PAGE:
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Laura Curran: Rescind deal protecting appointees

The Democratic Nassau County executive-elect criticized a deal allowing nearly 40 appointees to move into union jobs.

Nassau County Executive- elect Laura Curran, shown here

Nassau County Executive- elect Laura Curran, shown here on Oct. 15, 2017 at Adelphi University, has asked outgoing Republican County Executive Edward Mangano to reverse the transfer of nearly 40 appointees into union jobs and rescind the agreement Chief Deputy County Executive Rob Walker made with the CSEA. Photo Credit: Uli Seit

Democratic Nassau County Executive-elect Laura Curran Friday asked outgoing Republican County Executive Edward Mangano to reverse the transfer this summer of nearly 40 appointees into union jobs and rescind the county’s agreement with Civil Service Employees Association President Jerry Laricchuita.

Curran said in a letter hand delivered to Mangano that providing union protection to some 26 community service representatives and other appointees who otherwise could be fired at will “were attempts to alter the terms of the collective bargaining agreement before upcoming negotiations.”

The CSEA agreement, along with all other county union contracts, expires at the end of this month.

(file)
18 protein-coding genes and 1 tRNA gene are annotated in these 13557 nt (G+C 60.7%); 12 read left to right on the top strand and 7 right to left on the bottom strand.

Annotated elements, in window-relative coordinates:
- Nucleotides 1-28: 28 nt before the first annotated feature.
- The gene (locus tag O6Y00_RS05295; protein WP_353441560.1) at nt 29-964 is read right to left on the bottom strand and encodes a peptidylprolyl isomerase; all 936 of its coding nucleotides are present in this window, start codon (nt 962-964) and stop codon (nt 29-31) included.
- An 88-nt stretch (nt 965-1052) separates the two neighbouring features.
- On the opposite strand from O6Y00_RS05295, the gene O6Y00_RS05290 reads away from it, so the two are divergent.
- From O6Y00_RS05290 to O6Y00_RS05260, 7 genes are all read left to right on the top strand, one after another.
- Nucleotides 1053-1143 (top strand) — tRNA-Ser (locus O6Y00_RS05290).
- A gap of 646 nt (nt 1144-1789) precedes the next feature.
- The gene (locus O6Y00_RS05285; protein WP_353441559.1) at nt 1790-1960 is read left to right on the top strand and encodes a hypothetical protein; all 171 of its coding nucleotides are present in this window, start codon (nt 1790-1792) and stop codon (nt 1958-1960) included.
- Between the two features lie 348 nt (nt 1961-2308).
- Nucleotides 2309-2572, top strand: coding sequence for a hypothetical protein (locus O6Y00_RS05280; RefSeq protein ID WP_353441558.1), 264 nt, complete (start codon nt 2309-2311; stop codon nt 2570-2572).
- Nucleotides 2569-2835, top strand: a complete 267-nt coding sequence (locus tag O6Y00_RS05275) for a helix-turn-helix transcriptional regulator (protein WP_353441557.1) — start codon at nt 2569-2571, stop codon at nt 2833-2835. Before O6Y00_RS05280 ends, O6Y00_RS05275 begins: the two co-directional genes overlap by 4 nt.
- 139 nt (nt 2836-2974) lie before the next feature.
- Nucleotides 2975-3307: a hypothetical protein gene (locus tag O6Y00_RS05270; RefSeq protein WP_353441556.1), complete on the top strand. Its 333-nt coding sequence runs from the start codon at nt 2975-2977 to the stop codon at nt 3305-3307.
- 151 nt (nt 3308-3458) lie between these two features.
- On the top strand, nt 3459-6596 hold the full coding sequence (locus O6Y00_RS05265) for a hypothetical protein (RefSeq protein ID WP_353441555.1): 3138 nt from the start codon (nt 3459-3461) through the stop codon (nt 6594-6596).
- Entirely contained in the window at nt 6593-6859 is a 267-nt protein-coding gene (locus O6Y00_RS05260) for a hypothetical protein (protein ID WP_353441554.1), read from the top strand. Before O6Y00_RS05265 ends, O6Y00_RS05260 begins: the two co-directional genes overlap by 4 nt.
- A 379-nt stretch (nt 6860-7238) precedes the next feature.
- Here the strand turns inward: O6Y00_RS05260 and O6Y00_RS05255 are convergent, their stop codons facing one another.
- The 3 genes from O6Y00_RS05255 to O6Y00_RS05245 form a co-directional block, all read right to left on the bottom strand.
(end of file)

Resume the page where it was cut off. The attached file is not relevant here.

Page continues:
Curran also said the transfer of 12 deputy county attorneys into the union title of assistant county attorney “served no purpose other than to guarantee them future employment.” Unlike deputy county attorneys, assistant county attorneys cannot be hired and fired at will.

Curran suggested she may eliminate the jobs. “You should be aware that, at this point, I see no reason to retain the assistant county attorney position,” she wrote.

Neither Mangano nor Laricchuita intend to comply with the request from Curran, who takes office in January.

“This was a valid agreement between the CSEA union and Nassau County and has already been implemented. The county executive cannot just reverse a binding agreement,” said Deputy County Executive Ed Ward.

“If Laura Curran wants to renegotiate with me, that’s not a problem,” Laricchuita said. He said he believed the state’s public employees relations board would side with him in unionizing the community service representatives.

“They belong in the union,” Laricchuita said. “They never should have been out of the union. We want to make that a competitive job.”

He said the assistant county attorney positions already exist, allowing deputy county attorneys to move into the open titles. “I can’t stop that,” he said.

In late May, Chief Deputy County Executive Rob Walker signed a memorandum of agreement with Laricchuita to reclassify the community service representatives, who traditionally were patronage employees. By reclassifying their titles, they have union protection against firing.

Reclassifying them in May also means that they will have served their six-month probation before Curran takes office.

Walker said last summer the changes were intended to provide for “continuity of government” rather than protect the workers or to hamstring the incoming county executive.

But Curran “believes these moves were made simply to give job protection to employees of the current administration’s choosing, with no good-government purpose. That is not appropriate,” said her spokesman, Philip Shulman.

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